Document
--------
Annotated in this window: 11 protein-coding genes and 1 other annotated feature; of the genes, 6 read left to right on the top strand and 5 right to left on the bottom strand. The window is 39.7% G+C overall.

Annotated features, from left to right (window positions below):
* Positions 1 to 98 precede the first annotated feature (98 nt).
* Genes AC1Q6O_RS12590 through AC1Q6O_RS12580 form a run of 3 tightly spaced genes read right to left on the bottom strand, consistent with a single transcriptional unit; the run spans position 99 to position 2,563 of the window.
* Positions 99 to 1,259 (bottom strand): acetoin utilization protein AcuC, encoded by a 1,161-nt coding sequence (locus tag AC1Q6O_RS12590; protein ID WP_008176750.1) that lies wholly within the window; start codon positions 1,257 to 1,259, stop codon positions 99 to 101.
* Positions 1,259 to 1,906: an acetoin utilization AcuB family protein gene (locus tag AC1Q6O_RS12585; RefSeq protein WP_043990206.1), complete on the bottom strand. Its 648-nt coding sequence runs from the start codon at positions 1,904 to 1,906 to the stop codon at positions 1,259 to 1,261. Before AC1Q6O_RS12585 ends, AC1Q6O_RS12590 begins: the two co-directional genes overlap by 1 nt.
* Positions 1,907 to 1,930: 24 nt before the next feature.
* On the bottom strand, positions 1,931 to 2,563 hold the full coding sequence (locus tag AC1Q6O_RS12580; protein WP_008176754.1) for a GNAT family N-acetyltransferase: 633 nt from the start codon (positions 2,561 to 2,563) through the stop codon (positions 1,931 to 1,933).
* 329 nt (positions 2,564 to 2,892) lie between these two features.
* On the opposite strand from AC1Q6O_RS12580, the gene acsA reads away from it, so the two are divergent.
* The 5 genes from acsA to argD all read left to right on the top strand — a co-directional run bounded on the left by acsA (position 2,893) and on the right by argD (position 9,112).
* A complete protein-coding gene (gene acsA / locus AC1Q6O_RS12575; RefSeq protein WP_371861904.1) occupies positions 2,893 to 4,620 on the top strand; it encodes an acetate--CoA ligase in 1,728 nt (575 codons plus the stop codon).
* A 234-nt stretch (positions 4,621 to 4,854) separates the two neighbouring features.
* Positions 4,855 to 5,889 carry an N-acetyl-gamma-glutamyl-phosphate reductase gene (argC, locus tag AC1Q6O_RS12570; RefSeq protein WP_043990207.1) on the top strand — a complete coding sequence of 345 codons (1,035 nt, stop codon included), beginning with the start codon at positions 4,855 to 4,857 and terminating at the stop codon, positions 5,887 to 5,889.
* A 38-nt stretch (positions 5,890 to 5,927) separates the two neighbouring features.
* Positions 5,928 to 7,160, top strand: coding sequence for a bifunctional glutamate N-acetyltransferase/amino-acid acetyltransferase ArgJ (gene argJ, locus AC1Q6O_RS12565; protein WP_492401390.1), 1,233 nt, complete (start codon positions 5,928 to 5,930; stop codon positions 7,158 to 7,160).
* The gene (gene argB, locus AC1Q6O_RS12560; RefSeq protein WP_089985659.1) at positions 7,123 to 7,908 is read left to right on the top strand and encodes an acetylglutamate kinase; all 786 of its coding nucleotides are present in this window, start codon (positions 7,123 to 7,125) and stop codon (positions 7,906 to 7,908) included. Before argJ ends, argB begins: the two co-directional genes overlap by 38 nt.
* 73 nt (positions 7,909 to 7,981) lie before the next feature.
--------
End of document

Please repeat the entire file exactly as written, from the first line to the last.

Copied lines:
Annotated in this window: 11 protein-coding genes and 1 other annotated feature; of the genes, 6 read left to right on the top strand and 5 right to left on the bottom strand. The window is 39.7% G+C overall.

Annotated features, from left to right (window positions below):
* Positions 1 to 98 precede the first annotated feature (98 nt).
* Genes AC1Q6O_RS12590 through AC1Q6O_RS12580 form a run of 3 tightly spaced genes read right to left on the bottom strand, consistent with a single transcriptional unit; the run spans position 99 to position 2,563 of the window.
* Positions 99 to 1,259 (bottom strand): acetoin utilization protein AcuC, encoded by a 1,161-nt coding sequence (locus tag AC1Q6O_RS12590; protein ID WP_008176750.1) that lies wholly within the window; start codon positions 1,257 to 1,259, stop codon positions 99 to 101.
* Positions 1,259 to 1,906: an acetoin utilization AcuB family protein gene (locus tag AC1Q6O_RS12585; RefSeq protein WP_043990206.1), complete on the bottom strand. Its 648-nt coding sequence runs from the start codon at positions 1,904 to 1,906 to the stop codon at positions 1,259 to 1,261. Before AC1Q6O_RS12585 ends, AC1Q6O_RS12590 begins: the two co-directional genes overlap by 1 nt.
* Positions 1,907 to 1,930: 24 nt before the next feature.
* On the bottom strand, positions 1,931 to 2,563 hold the full coding sequence (locus tag AC1Q6O_RS12580; protein WP_008176754.1) for a GNAT family N-acetyltransferase: 633 nt from the start codon (positions 2,561 to 2,563) through the stop codon (positions 1,931 to 1,933).
* 329 nt (positions 2,564 to 2,892) lie between these two features.
* On the opposite strand from AC1Q6O_RS12580, the gene acsA reads away from it, so the two are divergent.
* The 5 genes from acsA to argD all read left to right on the top strand — a co-directional run bounded on the left by acsA (position 2,893) and on the right by argD (position 9,112).
* A complete protein-coding gene (gene acsA / locus AC1Q6O_RS12575; RefSeq protein WP_371861904.1) occupies positions 2,893 to 4,620 on the top strand; it encodes an acetate--CoA ligase in 1,728 nt (575 codons plus the stop codon).
* A 234-nt stretch (positions 4,621 to 4,854) separates the two neighbouring features.
* Positions 4,855 to 5,889 carry an N-acetyl-gamma-glutamyl-phosphate reductase gene (argC, locus tag AC1Q6O_RS12570; RefSeq protein WP_043990207.1) on the top strand — a complete coding sequence of 345 codons (1,035 nt, stop codon included), beginning with the start codon at positions 4,855 to 4,857 and terminating at the stop codon, positions 5,887 to 5,889.
* A 38-nt stretch (positions 5,890 to 5,927) separates the two neighbouring features.
* Positions 5,928 to 7,160, top strand: coding sequence for a bifunctional glutamate N-acetyltransferase/amino-acid acetyltransferase ArgJ (gene argJ, locus AC1Q6O_RS12565; protein WP_492401390.1), 1,233 nt, complete (start codon positions 5,928 to 5,930; stop codon positions 7,158 to 7,160).
* The gene (gene argB, locus AC1Q6O_RS12560; RefSeq protein WP_089985659.1) at positions 7,123 to 7,908 is read left to right on the top strand and encodes an acetylglutamate kinase; all 786 of its coding nucleotides are present in this window, start codon (positions 7,123 to 7,125) and stop codon (positions 7,906 to 7,908) included. Before argJ ends, argB begins: the two co-directional genes overlap by 38 nt.
* 73 nt (positions 7,909 to 7,981) lie before the next feature.